Covering the Front and Back Pages of the Newspaper
July 2, 2007
BASEBALL: The Absent Mariner
I'd agree with Jim Caple that the most logical explanation for Mike Hargrove's sudden resignation as Mariners manager while riding an 8-game winning streak is that there's more we don't know - probably something in his life off the field he prefers not to get into publicly (an impression only underlined by his players professing to understand better once they taked to him).
On the other hand, it's easy to feel depressed and unmotivated when the team is losing; when you are on a hot streak and you still don't feel like coming to work, that should tell you something. It's like when the Pirates started winning in the late 80s and early 90s, and they still couldn't sell tickets.
Anyway, while the Mariners may be hot, I'm still skeptical of them. Their record is 45-33, but their Pythagorean record is 40-38. They are more dependent on high batting averages than any team in the majors. They've drawn 199 walks as a team; the Cardinals are second to last in the majors at 225. Only one guy on the roster, Richie Sexson, has more than 10 home runs, and he's batting .211. They are next to last in the league in doubles and triples. Their pitching staff is second only to the Yankees for fewest strikeouts in the AL, and besides the mediocre Jarrod Washburn, their only halfway-reputable starting pitcher is Felix Hernandez, who hasn't been right since his DL stay in April. The team's defensive efficiency is next to last in the AL, ahead of only the Devil Rays. Pitchers who don't strike people out and fielders who don't catch the ball are a bad combination; only an AL-best, Safeco-aided 56 homers allowed has saved them from ignominy.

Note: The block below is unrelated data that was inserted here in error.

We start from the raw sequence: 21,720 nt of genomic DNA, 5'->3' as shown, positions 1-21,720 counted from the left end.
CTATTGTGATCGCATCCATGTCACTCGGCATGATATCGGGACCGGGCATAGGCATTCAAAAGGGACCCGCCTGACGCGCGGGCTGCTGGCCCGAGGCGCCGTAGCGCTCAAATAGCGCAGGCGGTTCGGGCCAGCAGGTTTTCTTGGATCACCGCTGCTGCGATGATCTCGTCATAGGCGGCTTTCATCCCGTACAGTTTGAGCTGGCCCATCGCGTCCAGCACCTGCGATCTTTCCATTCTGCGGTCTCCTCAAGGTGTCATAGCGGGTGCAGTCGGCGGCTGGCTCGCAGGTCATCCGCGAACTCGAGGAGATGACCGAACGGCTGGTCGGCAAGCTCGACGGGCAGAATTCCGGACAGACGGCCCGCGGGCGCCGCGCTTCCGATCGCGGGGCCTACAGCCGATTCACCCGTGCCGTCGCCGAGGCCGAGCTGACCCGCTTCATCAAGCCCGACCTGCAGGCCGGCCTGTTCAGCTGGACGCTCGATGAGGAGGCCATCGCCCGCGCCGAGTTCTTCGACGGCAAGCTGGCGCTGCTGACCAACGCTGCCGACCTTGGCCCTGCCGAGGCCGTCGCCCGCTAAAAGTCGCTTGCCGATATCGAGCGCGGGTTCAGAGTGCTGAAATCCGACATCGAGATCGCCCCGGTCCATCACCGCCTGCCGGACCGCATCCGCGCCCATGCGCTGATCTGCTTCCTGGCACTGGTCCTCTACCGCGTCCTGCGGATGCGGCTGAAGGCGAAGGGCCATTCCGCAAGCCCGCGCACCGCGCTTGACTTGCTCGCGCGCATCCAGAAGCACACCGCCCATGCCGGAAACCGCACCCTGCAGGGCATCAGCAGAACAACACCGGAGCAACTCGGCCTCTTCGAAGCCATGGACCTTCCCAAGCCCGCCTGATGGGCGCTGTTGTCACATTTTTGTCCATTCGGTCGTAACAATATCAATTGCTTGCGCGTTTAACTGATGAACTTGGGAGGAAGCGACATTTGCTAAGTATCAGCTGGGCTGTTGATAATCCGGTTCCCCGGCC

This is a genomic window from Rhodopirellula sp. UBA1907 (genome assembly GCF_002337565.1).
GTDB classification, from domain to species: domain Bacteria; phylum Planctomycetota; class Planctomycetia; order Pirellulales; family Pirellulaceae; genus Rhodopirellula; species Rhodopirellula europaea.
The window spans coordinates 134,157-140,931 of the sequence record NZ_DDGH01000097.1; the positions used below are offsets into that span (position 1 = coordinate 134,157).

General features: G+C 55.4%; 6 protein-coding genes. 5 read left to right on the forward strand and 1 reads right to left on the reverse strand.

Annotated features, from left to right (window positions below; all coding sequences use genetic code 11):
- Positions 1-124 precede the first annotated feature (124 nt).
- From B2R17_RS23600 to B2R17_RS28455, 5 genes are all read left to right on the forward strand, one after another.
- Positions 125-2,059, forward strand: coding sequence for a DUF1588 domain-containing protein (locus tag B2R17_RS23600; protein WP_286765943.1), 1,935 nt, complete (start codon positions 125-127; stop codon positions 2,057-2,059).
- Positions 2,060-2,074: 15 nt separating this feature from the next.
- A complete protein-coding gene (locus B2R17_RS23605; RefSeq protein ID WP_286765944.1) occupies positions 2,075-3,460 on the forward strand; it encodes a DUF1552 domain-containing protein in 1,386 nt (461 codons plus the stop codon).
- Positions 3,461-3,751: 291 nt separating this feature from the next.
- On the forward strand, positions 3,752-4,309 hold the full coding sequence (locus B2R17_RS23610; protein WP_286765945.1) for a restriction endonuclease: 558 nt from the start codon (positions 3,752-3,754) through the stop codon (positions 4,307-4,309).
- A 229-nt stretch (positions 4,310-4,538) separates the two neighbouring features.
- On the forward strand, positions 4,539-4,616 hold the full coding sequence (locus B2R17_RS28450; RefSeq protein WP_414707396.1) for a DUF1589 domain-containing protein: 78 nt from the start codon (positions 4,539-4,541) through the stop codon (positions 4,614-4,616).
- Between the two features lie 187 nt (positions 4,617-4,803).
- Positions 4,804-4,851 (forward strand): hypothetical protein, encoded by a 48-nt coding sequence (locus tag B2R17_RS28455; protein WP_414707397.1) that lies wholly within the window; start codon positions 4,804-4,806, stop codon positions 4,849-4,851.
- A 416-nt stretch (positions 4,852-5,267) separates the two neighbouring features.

That's not to say the Mariners have no assets. Hernandez and Sexson could contribute tremendously in the second half, and of course the Safeco caveat applies as well to Beltre and Jose Guillen, who aren't as punchless as their raw numbers suggest. Ichiro's .365 batting average is not exactly a fluke. The team's success is hugely dependent on closer JJ Putz (0.92 ERA) and a corps of setup/middle relievers whose Putz-less names are little-known outside Seattle - George Sherrill (1.48 ERA), Eric O'Flaherty (2.28), Sean Green (2.70), and Brandnon Morrow (3.68) - although you have to wonder how long those guys will be that lights-out, especially since the latter three had thrown a combined 43 major league innings before this season.
Bottom line: the Mariners are already overachieving and I don't see where they have a whole lot to fall back on when the hot parts of the team cool off. Hargrove's successor may end up deciding he got out at just the right time.